A Janome MC9400QCP upgrade kit is now available which comes with 4 new feet as well as the upgrade on a USB. The main purpose of the upgrade is to allow people to do ruler work on their machine. This is an increasingly popular trend in quilting and lots of quilters are keen to experiment, so this upgrade came at just the right time.
Update 2023 – Please note the MC9400 QCP has now been replaced with the MC9480QCP.
In the Janome Mc9400QCP upgrade kit you get the following new feet:
– Ruler work foot (QR)
– Variable Zigzag open toe foot (QZ)
– 1/4 seam foot without guide (O)
– Darning foot (open toe) (PD-H)
Also included is a USB with the upgrade and an instruction book, full contents of the upgrade pack shown above.
I will be reviewing the feet, upgrade and the Janome ruler work pack (sold separately) which makes the perfect companion to the upgrade. The ruler pack review can he found here, it would make this post too long if I included it on this page.
First the upgrade itself. I won’t talk you through the step by step how to do the upgrade because you have those instructions in the upgrade pack, plus there’s a very useful video here you might want to watch through first.
One thing I will flag up is that after doing the upgrade you need to set your machine back to factory settings. So if you have changed the settings for example set the machine to silent mode, changed the standby time, set it to remember your last stitch when you turn the machine on etc you will need to set them up again after applying the upgrade. It’s worth making a note of the settings you had changed so you can change them again after the upgrade.
The upgrade adds new stiches to your stitch menu. The new ruler work stitches and variable zig zag stitches both appear in the quilting menu (click the t-shirt on the top right of your screen and then the quilting option).
Open Toe Darning Foot (PD-H)
The first foot I tested was the open toe darning foot which you use for free motion quilting or embroidery. Because there is a wide opening to the front you have much more visibility making it easier when stitching outlines or when doing applique.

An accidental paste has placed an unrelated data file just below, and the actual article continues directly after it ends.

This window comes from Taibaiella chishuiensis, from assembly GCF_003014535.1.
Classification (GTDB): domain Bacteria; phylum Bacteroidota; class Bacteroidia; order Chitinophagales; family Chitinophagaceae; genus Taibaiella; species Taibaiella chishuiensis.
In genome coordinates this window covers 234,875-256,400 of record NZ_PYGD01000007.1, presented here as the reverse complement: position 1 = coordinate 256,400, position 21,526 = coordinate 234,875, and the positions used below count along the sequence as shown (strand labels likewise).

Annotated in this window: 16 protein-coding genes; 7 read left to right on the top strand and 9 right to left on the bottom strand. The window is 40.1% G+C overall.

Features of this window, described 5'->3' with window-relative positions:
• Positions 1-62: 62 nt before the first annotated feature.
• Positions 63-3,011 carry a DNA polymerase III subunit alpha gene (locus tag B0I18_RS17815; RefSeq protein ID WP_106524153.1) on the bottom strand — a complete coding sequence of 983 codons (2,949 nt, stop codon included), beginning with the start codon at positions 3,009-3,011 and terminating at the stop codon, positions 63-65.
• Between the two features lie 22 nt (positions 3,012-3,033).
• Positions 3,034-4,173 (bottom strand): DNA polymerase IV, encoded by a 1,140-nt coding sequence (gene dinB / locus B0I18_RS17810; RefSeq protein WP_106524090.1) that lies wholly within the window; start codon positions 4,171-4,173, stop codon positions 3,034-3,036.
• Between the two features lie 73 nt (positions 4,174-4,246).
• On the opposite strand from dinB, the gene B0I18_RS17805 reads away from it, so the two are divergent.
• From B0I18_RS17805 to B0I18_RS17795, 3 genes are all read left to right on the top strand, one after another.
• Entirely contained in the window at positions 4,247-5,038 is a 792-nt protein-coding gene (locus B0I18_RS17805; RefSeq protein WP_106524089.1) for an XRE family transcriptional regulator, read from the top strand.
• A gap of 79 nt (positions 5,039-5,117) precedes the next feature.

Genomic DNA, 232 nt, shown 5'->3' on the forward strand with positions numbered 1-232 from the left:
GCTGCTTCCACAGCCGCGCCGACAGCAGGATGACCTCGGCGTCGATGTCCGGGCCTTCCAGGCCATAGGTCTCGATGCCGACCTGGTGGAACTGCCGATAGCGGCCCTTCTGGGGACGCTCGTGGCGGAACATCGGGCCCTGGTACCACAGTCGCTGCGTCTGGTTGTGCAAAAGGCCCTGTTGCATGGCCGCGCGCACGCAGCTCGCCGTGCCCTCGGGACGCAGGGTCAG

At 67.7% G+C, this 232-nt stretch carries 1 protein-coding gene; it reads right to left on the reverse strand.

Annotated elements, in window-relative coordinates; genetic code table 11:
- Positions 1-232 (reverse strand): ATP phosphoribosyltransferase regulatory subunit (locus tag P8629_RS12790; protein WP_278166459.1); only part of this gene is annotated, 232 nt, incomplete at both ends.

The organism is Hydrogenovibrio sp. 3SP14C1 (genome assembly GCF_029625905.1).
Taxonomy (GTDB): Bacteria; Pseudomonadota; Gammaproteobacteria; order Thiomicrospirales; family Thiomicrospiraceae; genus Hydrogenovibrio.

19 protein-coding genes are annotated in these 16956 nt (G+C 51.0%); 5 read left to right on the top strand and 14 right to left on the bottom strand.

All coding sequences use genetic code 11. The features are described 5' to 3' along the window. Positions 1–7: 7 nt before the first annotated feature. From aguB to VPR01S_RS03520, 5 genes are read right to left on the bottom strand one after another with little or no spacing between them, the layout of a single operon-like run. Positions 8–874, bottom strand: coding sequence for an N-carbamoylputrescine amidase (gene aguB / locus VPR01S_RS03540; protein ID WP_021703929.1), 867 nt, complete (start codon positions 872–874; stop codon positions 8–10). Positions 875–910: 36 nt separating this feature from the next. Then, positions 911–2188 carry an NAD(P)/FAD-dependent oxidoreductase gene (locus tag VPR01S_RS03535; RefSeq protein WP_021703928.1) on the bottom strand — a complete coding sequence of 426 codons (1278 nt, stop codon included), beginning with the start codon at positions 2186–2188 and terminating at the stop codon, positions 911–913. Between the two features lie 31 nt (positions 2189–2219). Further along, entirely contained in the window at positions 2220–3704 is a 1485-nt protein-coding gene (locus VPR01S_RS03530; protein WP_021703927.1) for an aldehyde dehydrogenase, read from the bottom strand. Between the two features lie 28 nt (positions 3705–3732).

It works just like the regular darning foot that comes with the machine but because the plastic of the foot doesn’t go right around the needle you can see where you are stitching much more easily. Below you’ll find a photo which compares the two feet, the open toe foot that comes with the upgrade pack is the one on the left. The original closed toe foot was my favourite for free motion quilting, I suspect this one could soon take its place.
For more information on how to use both of the darning feet check page 92 of your owner’s manual.
Quarter inch foot without guide (O)
When using this foot you need to remember to select the ¼ inch setting from the quilt menu or you will be stitching 3/8 of an inch from the edge of the fabric. This foot has many advantages, firstly because you don’t have the seam guide you can easily stitch past overlapping seams without the guide getting caught on any bits of fabric that protrude beyond the edge. I also use a quarter inch foot when top stitching around the top of bags and found the edge guide would get caught on the straps so this foot will avoid that problem.
I found when piecing with the quarter inch foot with guide sometimes my seams were not accurate, I think the fabric was getting squished against the guide which you can’t see. You do need to stay focused when using this foot to make sure you keep the edge lined up with the edge of the fabric, but it then gives a much more accurate seam – much like sewing with the HP foot.